I believe it is better so see the world through your owns eyes than through the media.
What inspired you to start travelling?
After three years of university I felt it was time for a change, and I signed up for an exchange year in Switzerland. This would turn out to be a life changing decision.
During the year I spent in this beautiful country next to the Alps I didn’t only learn French and how to ski, I also made new friends from all over the world. After the exchange year I started to travel across Europe and eventually oversees as well to visit my new friends. I guess I have never stopped.
What inspired you to begin an epic journey cycling around the world?
Born in Denmark, I was put on a bicycle almost before I could walk. I have loved to cycle ever since. It has something to do with the freedom of movement, being out in the open air, and having the opportunity to let the thoughts run free. When I later discovered travelling, I naturally chose to combine my passion for cycling and for travelling to form a perfect match.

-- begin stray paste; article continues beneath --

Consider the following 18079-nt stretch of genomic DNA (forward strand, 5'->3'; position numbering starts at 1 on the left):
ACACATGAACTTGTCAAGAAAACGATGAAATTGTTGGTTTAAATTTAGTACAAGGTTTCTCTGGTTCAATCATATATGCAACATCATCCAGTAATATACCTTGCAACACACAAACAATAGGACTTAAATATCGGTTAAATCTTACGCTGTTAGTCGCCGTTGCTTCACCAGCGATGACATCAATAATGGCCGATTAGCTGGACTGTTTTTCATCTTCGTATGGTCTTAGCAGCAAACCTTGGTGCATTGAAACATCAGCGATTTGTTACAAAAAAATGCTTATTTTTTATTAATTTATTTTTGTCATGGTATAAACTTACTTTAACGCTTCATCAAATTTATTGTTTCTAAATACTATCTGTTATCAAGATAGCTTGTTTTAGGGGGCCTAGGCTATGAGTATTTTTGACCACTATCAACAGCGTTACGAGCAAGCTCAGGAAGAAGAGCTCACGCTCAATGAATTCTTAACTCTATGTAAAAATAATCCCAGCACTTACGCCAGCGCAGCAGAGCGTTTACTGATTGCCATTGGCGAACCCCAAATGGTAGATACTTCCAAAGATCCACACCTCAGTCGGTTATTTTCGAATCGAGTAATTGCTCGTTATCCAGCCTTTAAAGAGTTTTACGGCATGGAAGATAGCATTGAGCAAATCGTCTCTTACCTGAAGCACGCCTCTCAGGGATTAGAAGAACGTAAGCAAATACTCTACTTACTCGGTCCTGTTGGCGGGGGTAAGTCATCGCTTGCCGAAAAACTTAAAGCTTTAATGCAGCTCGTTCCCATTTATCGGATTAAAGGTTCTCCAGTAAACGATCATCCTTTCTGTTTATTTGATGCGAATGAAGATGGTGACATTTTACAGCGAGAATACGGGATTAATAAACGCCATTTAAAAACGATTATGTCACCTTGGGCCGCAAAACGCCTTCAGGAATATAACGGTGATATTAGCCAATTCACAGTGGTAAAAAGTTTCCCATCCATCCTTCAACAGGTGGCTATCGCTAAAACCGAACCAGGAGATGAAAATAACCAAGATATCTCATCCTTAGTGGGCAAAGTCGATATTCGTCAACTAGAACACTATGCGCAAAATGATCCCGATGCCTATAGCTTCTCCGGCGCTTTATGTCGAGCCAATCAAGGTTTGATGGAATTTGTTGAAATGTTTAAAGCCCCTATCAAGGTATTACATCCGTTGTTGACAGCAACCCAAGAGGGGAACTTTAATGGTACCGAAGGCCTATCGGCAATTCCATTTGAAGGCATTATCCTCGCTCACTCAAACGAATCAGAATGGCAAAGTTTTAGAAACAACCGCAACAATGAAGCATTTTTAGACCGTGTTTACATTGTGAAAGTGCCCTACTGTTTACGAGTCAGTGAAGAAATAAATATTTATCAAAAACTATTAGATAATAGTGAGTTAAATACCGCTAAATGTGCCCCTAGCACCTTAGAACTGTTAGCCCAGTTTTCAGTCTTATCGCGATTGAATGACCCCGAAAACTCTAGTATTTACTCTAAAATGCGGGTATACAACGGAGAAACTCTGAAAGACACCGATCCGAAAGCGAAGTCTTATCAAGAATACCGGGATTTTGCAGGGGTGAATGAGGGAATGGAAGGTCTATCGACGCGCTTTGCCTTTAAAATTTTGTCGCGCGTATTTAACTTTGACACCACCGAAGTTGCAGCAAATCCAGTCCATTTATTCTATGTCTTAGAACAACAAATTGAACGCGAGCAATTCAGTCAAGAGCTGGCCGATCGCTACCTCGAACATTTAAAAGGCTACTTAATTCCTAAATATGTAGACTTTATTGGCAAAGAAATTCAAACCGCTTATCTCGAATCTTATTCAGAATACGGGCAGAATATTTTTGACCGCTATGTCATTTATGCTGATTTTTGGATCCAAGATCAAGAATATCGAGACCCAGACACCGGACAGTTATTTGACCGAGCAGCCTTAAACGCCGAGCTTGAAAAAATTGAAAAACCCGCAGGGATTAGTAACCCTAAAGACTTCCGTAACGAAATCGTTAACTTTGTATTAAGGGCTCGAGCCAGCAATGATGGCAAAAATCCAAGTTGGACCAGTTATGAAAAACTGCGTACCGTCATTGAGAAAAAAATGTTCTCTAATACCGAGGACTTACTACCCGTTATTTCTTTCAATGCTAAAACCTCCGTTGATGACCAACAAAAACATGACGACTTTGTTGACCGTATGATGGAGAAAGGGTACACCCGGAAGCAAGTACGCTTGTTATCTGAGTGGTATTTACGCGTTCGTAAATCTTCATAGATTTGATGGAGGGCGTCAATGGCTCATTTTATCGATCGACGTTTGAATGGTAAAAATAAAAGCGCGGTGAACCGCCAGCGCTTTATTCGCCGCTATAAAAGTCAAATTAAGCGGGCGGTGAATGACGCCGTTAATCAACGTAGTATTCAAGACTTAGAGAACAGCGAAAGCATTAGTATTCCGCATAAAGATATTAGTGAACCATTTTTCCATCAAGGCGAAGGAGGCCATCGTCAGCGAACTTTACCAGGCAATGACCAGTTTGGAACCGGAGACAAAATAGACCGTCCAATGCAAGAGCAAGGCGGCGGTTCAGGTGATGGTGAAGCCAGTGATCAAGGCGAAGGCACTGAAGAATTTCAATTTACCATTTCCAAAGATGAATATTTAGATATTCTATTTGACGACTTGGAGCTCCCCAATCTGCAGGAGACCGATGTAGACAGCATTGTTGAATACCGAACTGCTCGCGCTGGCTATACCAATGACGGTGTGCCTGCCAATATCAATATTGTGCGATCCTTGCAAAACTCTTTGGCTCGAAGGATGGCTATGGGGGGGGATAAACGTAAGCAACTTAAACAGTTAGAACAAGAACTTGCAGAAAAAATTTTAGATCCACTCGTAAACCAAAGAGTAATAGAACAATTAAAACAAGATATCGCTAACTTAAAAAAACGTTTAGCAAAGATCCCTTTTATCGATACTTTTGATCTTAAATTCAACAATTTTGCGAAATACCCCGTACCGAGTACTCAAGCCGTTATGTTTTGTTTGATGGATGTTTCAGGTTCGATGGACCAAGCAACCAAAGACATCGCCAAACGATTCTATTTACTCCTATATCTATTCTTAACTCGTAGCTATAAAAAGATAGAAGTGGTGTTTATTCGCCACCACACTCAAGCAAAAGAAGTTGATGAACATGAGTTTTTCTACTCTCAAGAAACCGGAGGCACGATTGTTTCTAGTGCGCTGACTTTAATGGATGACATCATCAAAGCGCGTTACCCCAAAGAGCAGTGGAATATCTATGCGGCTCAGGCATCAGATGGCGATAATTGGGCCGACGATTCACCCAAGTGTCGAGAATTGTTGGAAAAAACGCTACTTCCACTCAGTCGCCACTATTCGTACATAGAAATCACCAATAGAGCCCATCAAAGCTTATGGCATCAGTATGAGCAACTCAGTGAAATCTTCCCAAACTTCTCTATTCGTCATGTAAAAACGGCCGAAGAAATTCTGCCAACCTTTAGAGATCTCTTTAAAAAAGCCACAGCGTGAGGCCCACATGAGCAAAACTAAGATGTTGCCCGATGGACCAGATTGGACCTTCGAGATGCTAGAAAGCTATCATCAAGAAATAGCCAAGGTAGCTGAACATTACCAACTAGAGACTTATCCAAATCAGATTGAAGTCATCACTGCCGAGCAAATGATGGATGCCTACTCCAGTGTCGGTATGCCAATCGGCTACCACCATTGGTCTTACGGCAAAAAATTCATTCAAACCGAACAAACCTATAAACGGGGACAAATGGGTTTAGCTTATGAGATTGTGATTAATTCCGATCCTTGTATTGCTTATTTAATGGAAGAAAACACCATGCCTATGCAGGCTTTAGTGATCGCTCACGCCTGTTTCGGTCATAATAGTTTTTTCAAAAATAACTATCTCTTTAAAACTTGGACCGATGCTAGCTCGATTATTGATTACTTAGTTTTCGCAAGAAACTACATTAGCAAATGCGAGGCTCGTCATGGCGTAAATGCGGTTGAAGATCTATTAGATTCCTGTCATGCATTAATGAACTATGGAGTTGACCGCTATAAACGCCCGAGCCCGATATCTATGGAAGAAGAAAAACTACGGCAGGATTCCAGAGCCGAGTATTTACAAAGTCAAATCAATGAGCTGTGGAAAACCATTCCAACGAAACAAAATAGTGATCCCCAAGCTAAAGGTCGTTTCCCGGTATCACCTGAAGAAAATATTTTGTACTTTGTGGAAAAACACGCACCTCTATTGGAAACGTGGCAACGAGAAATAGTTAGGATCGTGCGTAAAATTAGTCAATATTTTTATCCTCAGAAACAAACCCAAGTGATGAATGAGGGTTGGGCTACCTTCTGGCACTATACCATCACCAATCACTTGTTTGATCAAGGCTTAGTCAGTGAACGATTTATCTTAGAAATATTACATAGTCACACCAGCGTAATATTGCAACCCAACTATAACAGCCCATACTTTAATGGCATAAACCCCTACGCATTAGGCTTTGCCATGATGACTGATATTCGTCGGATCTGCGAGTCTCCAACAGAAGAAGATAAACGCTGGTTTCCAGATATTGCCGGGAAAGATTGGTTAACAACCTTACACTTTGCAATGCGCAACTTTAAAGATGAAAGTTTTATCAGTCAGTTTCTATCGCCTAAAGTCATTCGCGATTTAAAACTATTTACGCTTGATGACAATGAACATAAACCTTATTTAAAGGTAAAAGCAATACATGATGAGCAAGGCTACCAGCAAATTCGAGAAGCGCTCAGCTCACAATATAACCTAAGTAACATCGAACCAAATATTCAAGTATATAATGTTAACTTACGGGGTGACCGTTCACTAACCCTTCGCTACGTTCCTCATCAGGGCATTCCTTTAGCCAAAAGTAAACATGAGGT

I started with short trips in Denmark, then a three week ride across the Balkan countries. After another two month bike tour across India I read a couple of books about other people who had cycled around the world. The dream was born!
Tell us about this epic 4 year trip – which countries will you visit, what is your route etc?
I left my home in Copenhagen in October 2010 (click here for my route) The first part of the trip went through Eastern Europe towards Turkey and the Middle East. I was lucky to make it through Syria, Jordan and Egypt just before the Arab spring in 2011.